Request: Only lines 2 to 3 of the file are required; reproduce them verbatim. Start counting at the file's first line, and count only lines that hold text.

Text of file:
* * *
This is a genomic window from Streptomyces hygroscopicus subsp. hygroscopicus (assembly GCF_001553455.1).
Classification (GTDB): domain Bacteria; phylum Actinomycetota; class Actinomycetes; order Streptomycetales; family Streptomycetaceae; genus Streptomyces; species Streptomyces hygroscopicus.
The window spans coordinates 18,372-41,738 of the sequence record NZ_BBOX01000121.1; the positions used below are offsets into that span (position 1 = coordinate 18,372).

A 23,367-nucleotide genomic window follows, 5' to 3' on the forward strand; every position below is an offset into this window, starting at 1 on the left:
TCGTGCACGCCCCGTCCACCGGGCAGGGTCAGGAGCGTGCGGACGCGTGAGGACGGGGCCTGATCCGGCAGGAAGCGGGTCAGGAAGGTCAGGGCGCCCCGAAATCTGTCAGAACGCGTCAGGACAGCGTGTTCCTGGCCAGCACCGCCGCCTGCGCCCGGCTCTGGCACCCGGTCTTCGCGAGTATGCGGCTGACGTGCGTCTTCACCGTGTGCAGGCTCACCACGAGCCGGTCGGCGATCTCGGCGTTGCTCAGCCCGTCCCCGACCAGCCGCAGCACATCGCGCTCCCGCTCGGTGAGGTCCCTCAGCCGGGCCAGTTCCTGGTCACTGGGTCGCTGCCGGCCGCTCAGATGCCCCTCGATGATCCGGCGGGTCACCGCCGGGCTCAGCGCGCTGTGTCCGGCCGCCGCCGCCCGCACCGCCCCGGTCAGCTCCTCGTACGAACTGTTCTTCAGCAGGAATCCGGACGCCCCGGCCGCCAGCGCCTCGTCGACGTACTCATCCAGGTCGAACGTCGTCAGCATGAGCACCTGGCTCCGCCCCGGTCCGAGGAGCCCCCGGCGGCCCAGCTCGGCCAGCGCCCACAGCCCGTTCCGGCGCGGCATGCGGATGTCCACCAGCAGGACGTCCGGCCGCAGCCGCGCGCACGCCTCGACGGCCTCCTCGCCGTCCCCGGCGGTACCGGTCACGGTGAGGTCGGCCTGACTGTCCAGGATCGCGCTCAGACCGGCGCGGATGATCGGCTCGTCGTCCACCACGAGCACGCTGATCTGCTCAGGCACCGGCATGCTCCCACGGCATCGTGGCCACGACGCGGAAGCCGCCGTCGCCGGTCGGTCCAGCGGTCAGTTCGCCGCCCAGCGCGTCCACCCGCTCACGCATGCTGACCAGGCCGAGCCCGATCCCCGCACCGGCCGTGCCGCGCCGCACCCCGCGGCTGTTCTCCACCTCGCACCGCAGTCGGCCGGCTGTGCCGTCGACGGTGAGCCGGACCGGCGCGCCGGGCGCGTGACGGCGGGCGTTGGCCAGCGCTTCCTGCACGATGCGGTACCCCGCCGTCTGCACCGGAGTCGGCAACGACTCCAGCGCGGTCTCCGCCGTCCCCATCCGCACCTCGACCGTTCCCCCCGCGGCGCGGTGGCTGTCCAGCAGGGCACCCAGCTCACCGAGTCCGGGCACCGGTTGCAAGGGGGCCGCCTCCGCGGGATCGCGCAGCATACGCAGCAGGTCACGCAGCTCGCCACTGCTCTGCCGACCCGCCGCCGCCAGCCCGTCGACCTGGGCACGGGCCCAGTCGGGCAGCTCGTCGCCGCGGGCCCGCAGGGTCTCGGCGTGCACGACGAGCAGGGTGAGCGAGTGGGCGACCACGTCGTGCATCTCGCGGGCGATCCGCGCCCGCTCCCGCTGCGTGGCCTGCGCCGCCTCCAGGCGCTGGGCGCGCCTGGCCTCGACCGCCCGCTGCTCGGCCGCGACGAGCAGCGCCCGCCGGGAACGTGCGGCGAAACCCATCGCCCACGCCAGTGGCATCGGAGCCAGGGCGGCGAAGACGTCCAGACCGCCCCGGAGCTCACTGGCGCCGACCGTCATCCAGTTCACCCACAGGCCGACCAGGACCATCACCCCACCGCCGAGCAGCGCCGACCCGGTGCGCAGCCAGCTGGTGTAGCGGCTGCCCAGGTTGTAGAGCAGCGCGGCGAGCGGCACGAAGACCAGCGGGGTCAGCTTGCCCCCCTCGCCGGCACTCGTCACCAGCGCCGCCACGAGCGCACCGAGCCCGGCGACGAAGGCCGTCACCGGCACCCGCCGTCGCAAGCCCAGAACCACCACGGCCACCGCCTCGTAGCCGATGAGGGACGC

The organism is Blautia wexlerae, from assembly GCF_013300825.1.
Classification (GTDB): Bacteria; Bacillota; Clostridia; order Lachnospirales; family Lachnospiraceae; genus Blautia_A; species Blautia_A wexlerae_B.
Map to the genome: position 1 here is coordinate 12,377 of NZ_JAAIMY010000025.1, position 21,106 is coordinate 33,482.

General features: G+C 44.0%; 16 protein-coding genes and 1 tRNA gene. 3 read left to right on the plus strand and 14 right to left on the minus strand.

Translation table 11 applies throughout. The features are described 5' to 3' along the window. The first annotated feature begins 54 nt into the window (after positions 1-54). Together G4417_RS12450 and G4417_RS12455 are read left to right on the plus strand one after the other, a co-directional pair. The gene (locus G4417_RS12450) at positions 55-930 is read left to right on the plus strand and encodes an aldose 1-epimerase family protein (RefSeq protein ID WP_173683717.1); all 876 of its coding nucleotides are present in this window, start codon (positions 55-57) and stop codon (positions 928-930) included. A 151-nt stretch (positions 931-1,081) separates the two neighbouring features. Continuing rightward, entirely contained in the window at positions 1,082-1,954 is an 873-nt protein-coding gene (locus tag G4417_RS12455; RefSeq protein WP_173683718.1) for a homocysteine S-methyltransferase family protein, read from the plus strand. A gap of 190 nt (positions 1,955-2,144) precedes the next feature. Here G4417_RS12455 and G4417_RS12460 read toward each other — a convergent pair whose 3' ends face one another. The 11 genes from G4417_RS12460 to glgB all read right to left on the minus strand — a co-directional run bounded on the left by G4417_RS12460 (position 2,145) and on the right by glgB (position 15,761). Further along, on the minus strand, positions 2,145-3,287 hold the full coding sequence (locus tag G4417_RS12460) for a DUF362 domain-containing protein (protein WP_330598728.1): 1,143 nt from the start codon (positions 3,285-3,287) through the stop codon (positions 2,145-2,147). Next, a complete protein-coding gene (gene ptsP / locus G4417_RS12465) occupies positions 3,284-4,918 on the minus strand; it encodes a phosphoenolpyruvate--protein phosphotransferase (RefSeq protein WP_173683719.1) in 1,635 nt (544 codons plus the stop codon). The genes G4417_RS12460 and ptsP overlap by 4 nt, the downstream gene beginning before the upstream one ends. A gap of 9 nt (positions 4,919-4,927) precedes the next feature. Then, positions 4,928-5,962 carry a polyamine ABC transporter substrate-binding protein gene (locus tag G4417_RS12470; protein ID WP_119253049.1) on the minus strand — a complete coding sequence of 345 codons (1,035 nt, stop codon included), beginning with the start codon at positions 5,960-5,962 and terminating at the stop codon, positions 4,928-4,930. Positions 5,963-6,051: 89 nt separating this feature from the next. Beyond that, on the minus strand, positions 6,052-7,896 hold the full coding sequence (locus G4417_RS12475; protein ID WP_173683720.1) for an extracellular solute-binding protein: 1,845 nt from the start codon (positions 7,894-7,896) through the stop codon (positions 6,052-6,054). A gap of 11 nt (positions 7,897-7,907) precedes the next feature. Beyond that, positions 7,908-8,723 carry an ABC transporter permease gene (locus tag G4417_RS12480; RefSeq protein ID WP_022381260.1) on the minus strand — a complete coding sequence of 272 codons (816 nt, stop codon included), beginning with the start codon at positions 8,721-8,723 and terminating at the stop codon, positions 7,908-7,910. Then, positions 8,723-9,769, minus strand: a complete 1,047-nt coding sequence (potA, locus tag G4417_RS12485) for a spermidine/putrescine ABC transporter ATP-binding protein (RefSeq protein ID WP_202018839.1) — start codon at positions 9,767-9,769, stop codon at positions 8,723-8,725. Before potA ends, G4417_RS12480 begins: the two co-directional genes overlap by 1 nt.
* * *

Classification (GTDB): domain Bacteria; phylum Actinomycetota; class Actinomycetes; order Streptomycetales; family Streptomycetaceae; genus Streptomyces; species Streptomyces hygroscopicus.
The window spans coordinates 18,372-41,738 of the sequence record NZ_BBOX01000121.1; the positions used below are offsets into that span (position 1 = coordinate 18,372).